2011 BMW 535i (Euro spec)
Not all of us are lucky enough to spend the day at the famed Estoril circuit driving yet-unreleased luxury sport sedans at the limit of adhesion, but some of us certainly are. In fact, our own Bengt Halvorson spent his day doing exactly that--at the wheel of the 2011 BMW 5-Series.
His full write-up on his time on the Lisbon roads in the 2011 Funfer is over at TheCarConnection, but we've got a condensed view of his time turning laps and feeling out the idiosyncrasies of the new car right here at MotorAuthority.
The famed Autodromo do Estoril circuit bears a storied history in motorsport, including a 12-year stint as the home of the F1 Portuguese Grand Prix from 1984-1996. But today it was populated by the 2011 BMW 5-Series, being driven to the ragged edge--or as near as mere mortal journalists can get.
So what is the take on the new 5-Series? Compared to the last generation of the car, it's a welcome return to driver-focused behavior behind the wheel, giving up some of the isolation and coddling for a bit more visceral pleasure. After all, this isn't a Lexus.
That's not to say that it doesn't have the typical BMW tech-attack of toys to help circulate the track at speed. Dynamic Damping Control and Active Roll Stabilization combine to help deliver a firmer ride and less body roll when driving the car hard while still allowing it to be a suitable family shuttle around town. Driving Dynamics Control features four settings: comfort, normal, sport and sport+; these tie together the car's other systems to change the car from soft to razor-sharp at the flick of a button.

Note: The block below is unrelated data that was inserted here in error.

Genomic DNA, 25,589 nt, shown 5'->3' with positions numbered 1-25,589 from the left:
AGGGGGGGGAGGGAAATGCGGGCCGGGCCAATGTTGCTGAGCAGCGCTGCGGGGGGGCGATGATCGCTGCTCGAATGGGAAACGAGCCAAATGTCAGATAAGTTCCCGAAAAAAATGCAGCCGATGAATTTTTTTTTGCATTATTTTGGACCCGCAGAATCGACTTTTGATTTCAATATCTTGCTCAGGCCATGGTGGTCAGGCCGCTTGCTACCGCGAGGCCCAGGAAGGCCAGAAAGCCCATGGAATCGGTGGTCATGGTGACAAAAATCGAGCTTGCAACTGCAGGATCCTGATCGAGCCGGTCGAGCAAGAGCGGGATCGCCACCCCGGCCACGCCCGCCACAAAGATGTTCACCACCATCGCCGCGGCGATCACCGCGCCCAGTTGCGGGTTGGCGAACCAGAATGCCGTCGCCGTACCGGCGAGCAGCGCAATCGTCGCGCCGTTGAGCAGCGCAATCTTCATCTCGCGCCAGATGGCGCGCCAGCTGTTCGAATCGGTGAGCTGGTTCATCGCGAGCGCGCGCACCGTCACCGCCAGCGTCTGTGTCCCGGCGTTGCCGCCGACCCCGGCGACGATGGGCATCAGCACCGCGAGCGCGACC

While there's no true mechanical limited-slip differential on the rear axle--gasp!--BMW does use the stability control program to simulate one, helping to control oversteer at corner exit or under straight-line power.
It's not all rainbows and sunshine with the high-tech assault, however. Electronic power steering is now standard on the 2011 5-Series, stripping away one of the few remaining vestiges of direct contact with the road. Halvorson says not to worry, however: it's a finely-tuned system and still capable of communicating feel to the driver. In fact, there's "none of the disconnected, ‘digital’ feel that’s present in some other electric power steering systems," he says.
Under the hood of the 535i lies BMW's new N55 3.0-liter straight-six turbo engine, and though it's certainly up to the task of hauling the full-size sedan around, it's not quite as "authoritative" as the V-8 550i, according to our man on the scene. The V-8-powered car, on the other hand, delivers the goods with a 4.4-liter, twin-turbo monster that's good for 400 horsepower and five-second 0-60 mph runs. It sounds like it goes, too.
BMW's new eight-speed automatic swapped the cogs around the curves of Estoril with ease, though despite claimed improvements in smoothness and shift times, Halvorson noticed some torque converter hesitation when getting back on the throttle lightly, which can be an annoying trait when trying to get the most out of a corner exit, whether on the circuit or out on the back roads.
And that's about it for the circuit impressions at Estoril. The exterior design isn't as big a change as some would have liked, and there are some interior space issues that still need work. For the complete, first-hand inside look at the car, check out Bengt's first drive review.